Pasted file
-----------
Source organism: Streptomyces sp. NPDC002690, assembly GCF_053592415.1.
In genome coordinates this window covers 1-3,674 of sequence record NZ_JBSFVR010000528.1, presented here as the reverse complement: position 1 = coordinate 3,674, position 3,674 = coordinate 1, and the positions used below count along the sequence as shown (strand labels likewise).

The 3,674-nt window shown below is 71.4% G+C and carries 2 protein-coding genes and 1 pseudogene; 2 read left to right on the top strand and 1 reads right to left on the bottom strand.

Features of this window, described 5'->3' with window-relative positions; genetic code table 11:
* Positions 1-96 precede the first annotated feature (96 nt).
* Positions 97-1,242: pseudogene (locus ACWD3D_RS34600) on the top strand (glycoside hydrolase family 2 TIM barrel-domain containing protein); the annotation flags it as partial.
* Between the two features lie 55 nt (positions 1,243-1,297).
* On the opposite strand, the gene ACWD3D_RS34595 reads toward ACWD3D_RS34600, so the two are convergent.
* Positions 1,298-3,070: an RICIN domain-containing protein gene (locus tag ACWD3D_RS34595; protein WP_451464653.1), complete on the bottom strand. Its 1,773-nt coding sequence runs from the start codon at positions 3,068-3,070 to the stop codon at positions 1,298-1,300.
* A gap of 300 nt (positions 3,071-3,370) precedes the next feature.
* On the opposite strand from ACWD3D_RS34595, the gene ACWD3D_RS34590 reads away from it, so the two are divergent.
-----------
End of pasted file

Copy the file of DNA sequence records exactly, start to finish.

Source organism: Streptomyces sp. NPDC002690, assembly GCF_053592415.1.
In genome coordinates this window covers 1-3,674 of sequence record NZ_JBSFVR010000528.1, presented here as the reverse complement: position 1 = coordinate 3,674, position 3,674 = coordinate 1, and the positions used below count along the sequence as shown (strand labels likewise).

The 3,674-nt window shown below is 71.4% G+C and carries 2 protein-coding genes and 1 pseudogene; 2 read left to right on the top strand and 1 reads right to left on the bottom strand.

Features of this window, described 5'->3' with window-relative positions; genetic code table 11:
* Positions 1-96 precede the first annotated feature (96 nt).
* Positions 97-1,242: pseudogene (locus ACWD3D_RS34600) on the top strand (glycoside hydrolase family 2 TIM barrel-domain containing protein); the annotation flags it as partial.
* Between the two features lie 55 nt (positions 1,243-1,297).
* On the opposite strand, the gene ACWD3D_RS34595 reads toward ACWD3D_RS34600, so the two are convergent.
* Positions 1,298-3,070: an RICIN domain-containing protein gene (locus tag ACWD3D_RS34595; protein WP_451464653.1), complete on the bottom strand. Its 1,773-nt coding sequence runs from the start codon at positions 3,068-3,070 to the stop codon at positions 1,298-1,300.
* A gap of 300 nt (positions 3,071-3,370) precedes the next feature.
* On the opposite strand from ACWD3D_RS34595, the gene ACWD3D_RS34590 reads away from it, so the two are divergent.